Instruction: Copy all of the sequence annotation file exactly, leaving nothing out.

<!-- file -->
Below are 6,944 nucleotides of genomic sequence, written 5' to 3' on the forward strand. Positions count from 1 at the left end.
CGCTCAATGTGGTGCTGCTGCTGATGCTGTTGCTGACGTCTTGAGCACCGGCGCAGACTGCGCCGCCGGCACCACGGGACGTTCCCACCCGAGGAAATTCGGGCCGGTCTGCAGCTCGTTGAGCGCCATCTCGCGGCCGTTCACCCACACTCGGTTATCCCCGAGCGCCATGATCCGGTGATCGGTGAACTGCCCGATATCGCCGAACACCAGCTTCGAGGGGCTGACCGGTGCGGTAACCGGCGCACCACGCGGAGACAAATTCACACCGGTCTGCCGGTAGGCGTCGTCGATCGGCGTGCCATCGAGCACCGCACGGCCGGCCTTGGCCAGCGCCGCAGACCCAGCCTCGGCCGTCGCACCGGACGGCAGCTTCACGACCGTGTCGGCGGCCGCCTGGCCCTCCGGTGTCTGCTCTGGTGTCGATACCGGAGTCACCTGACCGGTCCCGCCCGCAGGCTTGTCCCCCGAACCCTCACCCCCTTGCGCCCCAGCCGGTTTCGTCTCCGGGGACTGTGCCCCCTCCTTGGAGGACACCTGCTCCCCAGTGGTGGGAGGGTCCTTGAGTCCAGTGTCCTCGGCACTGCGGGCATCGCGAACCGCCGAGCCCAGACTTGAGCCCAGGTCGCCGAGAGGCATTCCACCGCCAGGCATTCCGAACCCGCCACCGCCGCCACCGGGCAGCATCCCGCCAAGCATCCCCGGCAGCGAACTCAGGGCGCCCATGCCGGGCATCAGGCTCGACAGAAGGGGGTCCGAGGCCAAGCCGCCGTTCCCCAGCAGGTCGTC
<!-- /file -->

Below are 6,944 nucleotides of genomic sequence, written 5' to 3' on the forward strand. Positions count from 1 at the left end.
CGCTCAATGTGGTGCTGCTGCTGATGCTGTTGCTGACGTCTTGAGCACCGGCGCAGACTGCGCCGCCGGCACCACGGGACGTTCCCACCCGAGGAAATTCGGGCCGGTCTGCAGCTCGTTGAGCGCCATCTCGCGGCCGTTCACCCACACTCGGTTATCCCCGAGCGCCATGATCCGGTGATCGGTGAACTGCCCGATATCGCCGAACACCAGCTTCGAGGGGCTGACCGGTGCGGTAACCGGCGCACCACGCGGAGACAAATTCACACCGGTCTGCCGGTAGGCGTCGTCGATCGGCGTGCCATCGAGCACCGCACGGCCGGCCTTGGCCAGCGCCGCAGACCCAGCCTCGGCCGTCGCACCGGACGGCAGCTTCACGACCGTGTCGGCGGCCGCCTGGCCCTCCGGTGTCTGCTCTGGTGTCGATACCGGAGTCACCTGACCGGTCCCGCCCGCAGGCTTGTCCCCCGAACCCTCACCCCCTTGCGCCCCAGCCGGTTTCGTCTCCGGGGACTGTGCCCCCTCCTTGGAGGACACCTGCTCCCCAGTGGTGGGAGGGTCCTTGAGTCCAGTGTCCTCGGCACTGCGGGCATCGCGAACCGCCGAGCCCAGACTTGAGCCCAGGTCGCCGAGAGGCATTCCACCGCCAGGCATTCCGAACCCGCCACCGCCGCCACCGGGCAGCATCCCGCCAAGCATCCCCGGCAGCGAACTCAGGGCGCCCATGCCGGGCATCAGGCTCGACAGAAGGGGGTCCGAGGCCAAGCCGCCGTTCCCCAGCAGGTCGTC